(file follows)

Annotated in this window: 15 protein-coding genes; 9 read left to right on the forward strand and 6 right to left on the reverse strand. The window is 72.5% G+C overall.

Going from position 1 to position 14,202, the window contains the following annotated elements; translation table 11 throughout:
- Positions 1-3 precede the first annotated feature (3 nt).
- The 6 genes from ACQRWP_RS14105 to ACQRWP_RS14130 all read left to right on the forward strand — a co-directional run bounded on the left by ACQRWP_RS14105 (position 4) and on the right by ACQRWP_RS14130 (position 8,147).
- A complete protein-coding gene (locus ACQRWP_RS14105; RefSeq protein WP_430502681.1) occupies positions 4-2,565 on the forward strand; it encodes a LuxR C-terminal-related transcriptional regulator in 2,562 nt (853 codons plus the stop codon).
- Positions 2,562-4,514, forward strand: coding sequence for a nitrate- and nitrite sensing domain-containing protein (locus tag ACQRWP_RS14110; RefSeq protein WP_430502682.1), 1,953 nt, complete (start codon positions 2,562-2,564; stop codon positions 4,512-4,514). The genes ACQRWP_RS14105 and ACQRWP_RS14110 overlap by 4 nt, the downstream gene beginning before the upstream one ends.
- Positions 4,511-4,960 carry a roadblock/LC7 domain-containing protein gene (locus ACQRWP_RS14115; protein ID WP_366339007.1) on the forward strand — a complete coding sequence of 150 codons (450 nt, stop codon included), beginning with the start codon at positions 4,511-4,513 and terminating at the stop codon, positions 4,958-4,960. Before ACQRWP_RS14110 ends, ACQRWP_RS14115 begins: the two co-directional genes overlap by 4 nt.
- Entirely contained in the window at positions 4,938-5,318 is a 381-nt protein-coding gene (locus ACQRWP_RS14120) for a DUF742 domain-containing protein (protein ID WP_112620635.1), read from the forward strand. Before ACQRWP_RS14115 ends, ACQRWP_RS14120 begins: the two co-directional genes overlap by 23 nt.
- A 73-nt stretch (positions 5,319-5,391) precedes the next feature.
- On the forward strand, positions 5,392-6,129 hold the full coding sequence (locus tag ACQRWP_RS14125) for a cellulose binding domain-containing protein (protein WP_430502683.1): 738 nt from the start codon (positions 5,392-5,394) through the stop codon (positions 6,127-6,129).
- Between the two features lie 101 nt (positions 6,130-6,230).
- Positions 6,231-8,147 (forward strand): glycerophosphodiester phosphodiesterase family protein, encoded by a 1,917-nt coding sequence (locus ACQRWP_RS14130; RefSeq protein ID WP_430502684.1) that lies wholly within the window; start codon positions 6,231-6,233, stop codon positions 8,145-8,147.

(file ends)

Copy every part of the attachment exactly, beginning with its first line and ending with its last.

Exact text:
Annotated in this window: 15 protein-coding genes; 9 read left to right on the forward strand and 6 right to left on the reverse strand. The window is 72.5% G+C overall.

Going from position 1 to position 14,202, the window contains the following annotated elements; translation table 11 throughout:
- Positions 1-3 precede the first annotated feature (3 nt).
- The 6 genes from ACQRWP_RS14105 to ACQRWP_RS14130 all read left to right on the forward strand — a co-directional run bounded on the left by ACQRWP_RS14105 (position 4) and on the right by ACQRWP_RS14130 (position 8,147).
- A complete protein-coding gene (locus ACQRWP_RS14105; RefSeq protein WP_430502681.1) occupies positions 4-2,565 on the forward strand; it encodes a LuxR C-terminal-related transcriptional regulator in 2,562 nt (853 codons plus the stop codon).
- Positions 2,562-4,514, forward strand: coding sequence for a nitrate- and nitrite sensing domain-containing protein (locus tag ACQRWP_RS14110; RefSeq protein WP_430502682.1), 1,953 nt, complete (start codon positions 2,562-2,564; stop codon positions 4,512-4,514). The genes ACQRWP_RS14105 and ACQRWP_RS14110 overlap by 4 nt, the downstream gene beginning before the upstream one ends.
- Positions 4,511-4,960 carry a roadblock/LC7 domain-containing protein gene (locus ACQRWP_RS14115; protein ID WP_366339007.1) on the forward strand — a complete coding sequence of 150 codons (450 nt, stop codon included), beginning with the start codon at positions 4,511-4,513 and terminating at the stop codon, positions 4,958-4,960. Before ACQRWP_RS14110 ends, ACQRWP_RS14115 begins: the two co-directional genes overlap by 4 nt.
- Entirely contained in the window at positions 4,938-5,318 is a 381-nt protein-coding gene (locus ACQRWP_RS14120) for a DUF742 domain-containing protein (protein ID WP_112620635.1), read from the forward strand. Before ACQRWP_RS14115 ends, ACQRWP_RS14120 begins: the two co-directional genes overlap by 23 nt.
- A 73-nt stretch (positions 5,319-5,391) precedes the next feature.
- On the forward strand, positions 5,392-6,129 hold the full coding sequence (locus tag ACQRWP_RS14125) for a cellulose binding domain-containing protein (protein WP_430502683.1): 738 nt from the start codon (positions 5,392-5,394) through the stop codon (positions 6,127-6,129).
- Between the two features lie 101 nt (positions 6,130-6,230).
- Positions 6,231-8,147 (forward strand): glycerophosphodiester phosphodiesterase family protein, encoded by a 1,917-nt coding sequence (locus ACQRWP_RS14130; RefSeq protein ID WP_430502684.1) that lies wholly within the window; start codon positions 6,231-6,233, stop codon positions 8,145-8,147.